Opening up electricity market may not lower power prices
Government has to weigh pros and cons of opening up market, says environment minister
Opening up the electricity market to more competition might not help bring power prices down, and such a move should be weighed carefully, the environment minister told lawmakers yesterday.
After a row over tariff increases last year, some lawmakers hoped that breaking the duopoly of CLP Power and Hongkong Electric would help to bring about lower tariffs. But Secretary for the Environment Wong Kam-sing said that was not necessarily the case.
"Overseas experience tells us it might not have a positive impact on tariff reduction," Wong told a meeting of the Legislative Council's economic development panel. "Competition might bring both good and bad, and we need to tell the public all about it," he said without elaboration.
Wong said there was not much room to change the regulatory regime of the two power firms in an interim review of the arrangements next year. He said contract terms limited what could be done before the scheme expired in 2018, but promised to give the public all the facts and views on opening up the market before a decision was made.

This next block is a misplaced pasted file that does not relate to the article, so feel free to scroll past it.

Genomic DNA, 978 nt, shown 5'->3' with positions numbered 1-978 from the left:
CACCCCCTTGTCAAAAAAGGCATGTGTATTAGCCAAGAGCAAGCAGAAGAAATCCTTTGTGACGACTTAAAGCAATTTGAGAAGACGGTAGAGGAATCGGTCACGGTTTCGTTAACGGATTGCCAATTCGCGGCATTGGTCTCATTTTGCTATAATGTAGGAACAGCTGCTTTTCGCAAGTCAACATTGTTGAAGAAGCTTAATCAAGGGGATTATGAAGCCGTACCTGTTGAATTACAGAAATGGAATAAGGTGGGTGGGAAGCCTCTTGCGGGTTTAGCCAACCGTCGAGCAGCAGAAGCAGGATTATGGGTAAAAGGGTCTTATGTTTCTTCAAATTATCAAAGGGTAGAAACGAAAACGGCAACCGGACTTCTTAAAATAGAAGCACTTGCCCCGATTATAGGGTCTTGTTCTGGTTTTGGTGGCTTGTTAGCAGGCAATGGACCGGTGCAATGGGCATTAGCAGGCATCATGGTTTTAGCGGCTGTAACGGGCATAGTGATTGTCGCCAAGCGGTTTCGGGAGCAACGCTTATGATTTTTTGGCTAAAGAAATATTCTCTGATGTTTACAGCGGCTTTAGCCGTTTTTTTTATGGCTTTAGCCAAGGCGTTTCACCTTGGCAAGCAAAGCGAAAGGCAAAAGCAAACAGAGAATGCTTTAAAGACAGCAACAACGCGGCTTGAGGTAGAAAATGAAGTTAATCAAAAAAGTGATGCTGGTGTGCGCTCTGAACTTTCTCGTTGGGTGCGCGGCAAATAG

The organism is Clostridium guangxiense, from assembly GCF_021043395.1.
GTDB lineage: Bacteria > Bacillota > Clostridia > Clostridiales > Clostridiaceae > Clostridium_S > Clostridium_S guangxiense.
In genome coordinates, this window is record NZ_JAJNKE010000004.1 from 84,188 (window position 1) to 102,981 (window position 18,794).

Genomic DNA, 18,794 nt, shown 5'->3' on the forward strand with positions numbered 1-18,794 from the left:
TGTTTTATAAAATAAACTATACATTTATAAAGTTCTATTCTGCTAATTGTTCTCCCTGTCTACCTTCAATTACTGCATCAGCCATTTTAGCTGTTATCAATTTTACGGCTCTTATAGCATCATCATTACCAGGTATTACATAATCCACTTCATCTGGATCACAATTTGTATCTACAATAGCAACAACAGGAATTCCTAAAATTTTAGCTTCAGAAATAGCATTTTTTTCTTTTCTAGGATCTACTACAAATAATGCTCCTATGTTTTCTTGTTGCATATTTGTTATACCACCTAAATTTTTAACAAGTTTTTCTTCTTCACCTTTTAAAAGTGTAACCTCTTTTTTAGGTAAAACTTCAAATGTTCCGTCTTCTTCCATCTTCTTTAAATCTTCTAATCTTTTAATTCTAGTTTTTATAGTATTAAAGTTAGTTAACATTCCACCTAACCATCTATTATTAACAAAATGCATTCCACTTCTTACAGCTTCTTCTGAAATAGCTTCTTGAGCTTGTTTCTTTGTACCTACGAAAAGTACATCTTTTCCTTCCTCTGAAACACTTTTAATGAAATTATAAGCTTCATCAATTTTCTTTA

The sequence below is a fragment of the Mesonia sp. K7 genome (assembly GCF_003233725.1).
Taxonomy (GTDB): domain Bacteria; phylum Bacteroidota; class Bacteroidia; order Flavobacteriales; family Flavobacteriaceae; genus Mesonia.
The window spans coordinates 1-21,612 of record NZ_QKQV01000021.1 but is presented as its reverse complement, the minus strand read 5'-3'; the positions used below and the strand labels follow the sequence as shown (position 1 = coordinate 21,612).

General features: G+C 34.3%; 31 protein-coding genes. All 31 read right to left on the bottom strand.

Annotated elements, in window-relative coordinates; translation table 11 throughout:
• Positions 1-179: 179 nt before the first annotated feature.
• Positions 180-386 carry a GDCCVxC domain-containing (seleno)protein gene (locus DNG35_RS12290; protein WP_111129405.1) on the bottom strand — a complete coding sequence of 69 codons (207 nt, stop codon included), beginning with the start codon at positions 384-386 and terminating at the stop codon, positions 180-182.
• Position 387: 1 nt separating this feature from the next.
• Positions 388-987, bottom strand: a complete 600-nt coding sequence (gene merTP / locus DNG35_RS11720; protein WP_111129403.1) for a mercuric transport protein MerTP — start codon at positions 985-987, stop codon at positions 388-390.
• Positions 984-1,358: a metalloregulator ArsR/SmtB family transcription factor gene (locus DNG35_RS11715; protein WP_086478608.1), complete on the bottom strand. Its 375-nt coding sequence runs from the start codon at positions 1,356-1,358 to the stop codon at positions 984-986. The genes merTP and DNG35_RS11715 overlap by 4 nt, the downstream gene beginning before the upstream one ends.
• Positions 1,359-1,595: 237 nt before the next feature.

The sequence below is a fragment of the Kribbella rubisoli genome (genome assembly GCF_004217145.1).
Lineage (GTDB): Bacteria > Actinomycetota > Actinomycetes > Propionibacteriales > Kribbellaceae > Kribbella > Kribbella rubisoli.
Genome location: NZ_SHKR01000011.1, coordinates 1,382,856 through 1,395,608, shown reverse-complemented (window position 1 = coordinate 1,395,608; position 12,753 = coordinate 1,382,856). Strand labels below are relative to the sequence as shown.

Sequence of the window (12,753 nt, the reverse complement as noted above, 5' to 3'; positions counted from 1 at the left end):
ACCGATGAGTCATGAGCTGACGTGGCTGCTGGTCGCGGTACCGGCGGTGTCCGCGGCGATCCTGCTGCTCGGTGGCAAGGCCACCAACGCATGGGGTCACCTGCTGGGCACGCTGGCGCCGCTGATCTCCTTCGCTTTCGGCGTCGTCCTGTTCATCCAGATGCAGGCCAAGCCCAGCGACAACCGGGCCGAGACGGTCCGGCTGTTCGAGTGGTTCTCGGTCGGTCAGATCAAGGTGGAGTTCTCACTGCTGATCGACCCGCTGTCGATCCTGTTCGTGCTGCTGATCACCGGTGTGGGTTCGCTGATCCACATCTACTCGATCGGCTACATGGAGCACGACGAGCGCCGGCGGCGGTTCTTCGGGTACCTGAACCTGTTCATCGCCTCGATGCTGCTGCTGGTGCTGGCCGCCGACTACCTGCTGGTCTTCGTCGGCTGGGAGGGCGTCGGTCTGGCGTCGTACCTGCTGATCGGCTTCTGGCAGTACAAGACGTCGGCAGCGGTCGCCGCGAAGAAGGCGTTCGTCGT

The government is obliged to inform the two companies no later than 2016 if it intends to open up the market from 2018. But the regime also allows the status quo to remain until 2023.
Wong said a better connection between the two power grids might be needed before a third producer could be admitted. Even then, he said, there remained the question of whether old users could switch to a new grid at the beginning.
He said details of the tariff adjustments for next year would be made public next month, but that a tariff structure revamp that would make big users pay more might need more time to be considered due to its complexity.
Some lawmakers, like Leung Kwok-hung, wanted poor people spared from tariff increases, while Jeffrey Lam Kin-fung warned the remaining factories in Hong Kong might move out if big users were penalised.
Undersecretary for environment Christine Loh Kung-wai pledged to offer a comprehensive guide to the issues surrounding the mix of fuels used to generate power, the use of nuclear energy, and the health costs of air pollution from burning fossil fuels.
She urged the public to gain a better understanding of nuclear power as a quarter of the city's energy already came from a nuclear power station in Guangdong. "You just can't avoid understanding it because of fears," she said.